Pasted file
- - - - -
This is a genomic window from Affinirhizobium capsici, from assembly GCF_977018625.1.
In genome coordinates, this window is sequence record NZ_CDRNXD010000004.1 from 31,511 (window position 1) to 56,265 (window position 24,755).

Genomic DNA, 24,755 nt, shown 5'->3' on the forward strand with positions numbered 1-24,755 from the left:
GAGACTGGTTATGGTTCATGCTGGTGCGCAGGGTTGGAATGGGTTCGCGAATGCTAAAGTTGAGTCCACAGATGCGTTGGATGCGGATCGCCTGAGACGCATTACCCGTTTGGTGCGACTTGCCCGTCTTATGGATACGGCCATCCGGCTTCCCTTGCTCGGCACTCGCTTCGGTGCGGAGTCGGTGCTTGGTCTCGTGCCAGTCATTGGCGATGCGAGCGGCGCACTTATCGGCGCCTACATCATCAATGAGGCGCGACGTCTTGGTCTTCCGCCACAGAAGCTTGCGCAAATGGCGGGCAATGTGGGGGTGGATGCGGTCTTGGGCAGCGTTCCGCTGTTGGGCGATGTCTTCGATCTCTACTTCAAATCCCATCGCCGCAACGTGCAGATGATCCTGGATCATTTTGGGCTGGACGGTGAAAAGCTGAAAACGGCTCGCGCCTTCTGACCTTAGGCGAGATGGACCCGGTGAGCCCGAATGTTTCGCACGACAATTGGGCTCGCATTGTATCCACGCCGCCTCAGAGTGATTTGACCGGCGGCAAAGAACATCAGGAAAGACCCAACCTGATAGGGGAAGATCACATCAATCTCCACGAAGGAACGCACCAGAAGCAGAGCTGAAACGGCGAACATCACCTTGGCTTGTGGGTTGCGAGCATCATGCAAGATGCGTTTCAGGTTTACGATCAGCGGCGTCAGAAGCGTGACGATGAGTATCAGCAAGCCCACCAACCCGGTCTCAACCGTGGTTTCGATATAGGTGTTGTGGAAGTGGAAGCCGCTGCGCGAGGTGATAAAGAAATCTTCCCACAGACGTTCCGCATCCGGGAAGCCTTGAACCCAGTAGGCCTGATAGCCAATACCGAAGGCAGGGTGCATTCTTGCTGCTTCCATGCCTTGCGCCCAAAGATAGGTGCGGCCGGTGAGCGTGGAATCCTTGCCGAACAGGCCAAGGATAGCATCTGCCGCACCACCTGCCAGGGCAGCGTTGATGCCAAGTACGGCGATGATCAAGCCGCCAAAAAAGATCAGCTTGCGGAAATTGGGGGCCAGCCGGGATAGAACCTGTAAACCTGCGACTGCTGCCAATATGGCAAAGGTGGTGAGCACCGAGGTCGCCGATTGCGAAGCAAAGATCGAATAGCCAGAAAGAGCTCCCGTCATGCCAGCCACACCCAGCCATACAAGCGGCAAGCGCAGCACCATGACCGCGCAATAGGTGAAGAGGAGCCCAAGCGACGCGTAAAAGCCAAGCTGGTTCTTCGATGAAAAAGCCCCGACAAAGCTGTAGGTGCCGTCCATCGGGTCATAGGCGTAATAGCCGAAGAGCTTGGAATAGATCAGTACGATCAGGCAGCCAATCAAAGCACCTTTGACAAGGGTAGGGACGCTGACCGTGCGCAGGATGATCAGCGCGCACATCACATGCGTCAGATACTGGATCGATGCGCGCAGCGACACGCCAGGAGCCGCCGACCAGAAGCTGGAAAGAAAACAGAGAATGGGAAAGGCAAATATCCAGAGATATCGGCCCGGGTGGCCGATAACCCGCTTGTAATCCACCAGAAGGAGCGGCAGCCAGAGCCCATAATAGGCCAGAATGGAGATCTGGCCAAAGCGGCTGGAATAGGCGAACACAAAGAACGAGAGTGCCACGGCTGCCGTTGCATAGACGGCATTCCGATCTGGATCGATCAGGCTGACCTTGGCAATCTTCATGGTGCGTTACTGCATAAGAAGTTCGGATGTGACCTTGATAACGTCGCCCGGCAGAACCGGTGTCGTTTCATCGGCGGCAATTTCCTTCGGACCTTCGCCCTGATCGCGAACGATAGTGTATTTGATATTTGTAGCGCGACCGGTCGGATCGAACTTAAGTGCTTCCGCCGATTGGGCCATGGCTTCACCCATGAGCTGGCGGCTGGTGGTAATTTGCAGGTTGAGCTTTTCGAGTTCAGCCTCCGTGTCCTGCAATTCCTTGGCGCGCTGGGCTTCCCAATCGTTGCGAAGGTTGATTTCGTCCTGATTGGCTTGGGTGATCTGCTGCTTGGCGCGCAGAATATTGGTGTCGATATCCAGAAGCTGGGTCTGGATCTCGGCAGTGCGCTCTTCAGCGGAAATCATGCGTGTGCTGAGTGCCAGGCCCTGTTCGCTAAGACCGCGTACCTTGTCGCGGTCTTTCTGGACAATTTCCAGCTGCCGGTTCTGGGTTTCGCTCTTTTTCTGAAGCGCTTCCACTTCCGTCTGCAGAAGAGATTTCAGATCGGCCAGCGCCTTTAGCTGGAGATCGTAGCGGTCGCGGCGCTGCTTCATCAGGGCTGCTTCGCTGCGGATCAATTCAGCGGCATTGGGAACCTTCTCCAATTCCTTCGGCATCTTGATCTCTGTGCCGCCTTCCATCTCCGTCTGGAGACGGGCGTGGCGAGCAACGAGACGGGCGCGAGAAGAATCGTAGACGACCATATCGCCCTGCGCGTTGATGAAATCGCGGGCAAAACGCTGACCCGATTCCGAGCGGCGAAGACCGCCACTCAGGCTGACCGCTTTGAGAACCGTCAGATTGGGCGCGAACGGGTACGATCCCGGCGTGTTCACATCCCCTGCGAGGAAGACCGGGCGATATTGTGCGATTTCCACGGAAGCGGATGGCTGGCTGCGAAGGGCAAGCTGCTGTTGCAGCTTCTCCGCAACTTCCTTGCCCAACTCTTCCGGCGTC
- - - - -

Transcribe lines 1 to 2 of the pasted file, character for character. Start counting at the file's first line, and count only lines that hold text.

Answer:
This is a genomic window from Affinirhizobium capsici, from assembly GCF_977018625.1.
In genome coordinates, this window is sequence record NZ_CDRNXD010000004.1 from 31,511 (window position 1) to 56,265 (window position 24,755).